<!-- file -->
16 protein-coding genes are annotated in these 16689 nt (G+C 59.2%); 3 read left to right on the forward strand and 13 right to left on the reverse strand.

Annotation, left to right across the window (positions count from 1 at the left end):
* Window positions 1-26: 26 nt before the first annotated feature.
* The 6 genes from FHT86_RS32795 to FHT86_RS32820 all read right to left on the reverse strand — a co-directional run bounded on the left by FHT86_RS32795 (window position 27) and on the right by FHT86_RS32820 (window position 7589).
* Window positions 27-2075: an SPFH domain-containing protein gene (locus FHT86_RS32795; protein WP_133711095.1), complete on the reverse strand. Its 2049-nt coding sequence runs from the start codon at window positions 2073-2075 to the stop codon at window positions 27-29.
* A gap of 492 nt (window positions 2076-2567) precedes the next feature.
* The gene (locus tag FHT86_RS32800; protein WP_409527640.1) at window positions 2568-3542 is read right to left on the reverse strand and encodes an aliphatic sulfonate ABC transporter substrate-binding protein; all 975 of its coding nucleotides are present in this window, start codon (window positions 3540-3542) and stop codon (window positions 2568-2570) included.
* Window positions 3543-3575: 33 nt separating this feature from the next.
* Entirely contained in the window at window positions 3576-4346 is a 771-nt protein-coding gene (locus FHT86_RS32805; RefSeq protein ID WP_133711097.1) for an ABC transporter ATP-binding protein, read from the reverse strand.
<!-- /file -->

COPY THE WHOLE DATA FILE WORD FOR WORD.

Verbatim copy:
16 protein-coding genes are annotated in these 16689 nt (G+C 59.2%); 3 read left to right on the forward strand and 13 right to left on the reverse strand.

Annotation, left to right across the window (positions count from 1 at the left end):
* Window positions 1-26: 26 nt before the first annotated feature.
* The 6 genes from FHT86_RS32795 to FHT86_RS32820 all read right to left on the reverse strand — a co-directional run bounded on the left by FHT86_RS32795 (window position 27) and on the right by FHT86_RS32820 (window position 7589).
* Window positions 27-2075: an SPFH domain-containing protein gene (locus FHT86_RS32795; protein WP_133711095.1), complete on the reverse strand. Its 2049-nt coding sequence runs from the start codon at window positions 2073-2075 to the stop codon at window positions 27-29.
* A gap of 492 nt (window positions 2076-2567) precedes the next feature.
* The gene (locus tag FHT86_RS32800; protein WP_409527640.1) at window positions 2568-3542 is read right to left on the reverse strand and encodes an aliphatic sulfonate ABC transporter substrate-binding protein; all 975 of its coding nucleotides are present in this window, start codon (window positions 3540-3542) and stop codon (window positions 2568-2570) included.
* Window positions 3543-3575: 33 nt separating this feature from the next.
* Entirely contained in the window at window positions 3576-4346 is a 771-nt protein-coding gene (locus FHT86_RS32805; RefSeq protein ID WP_133711097.1) for an ABC transporter ATP-binding protein, read from the reverse strand.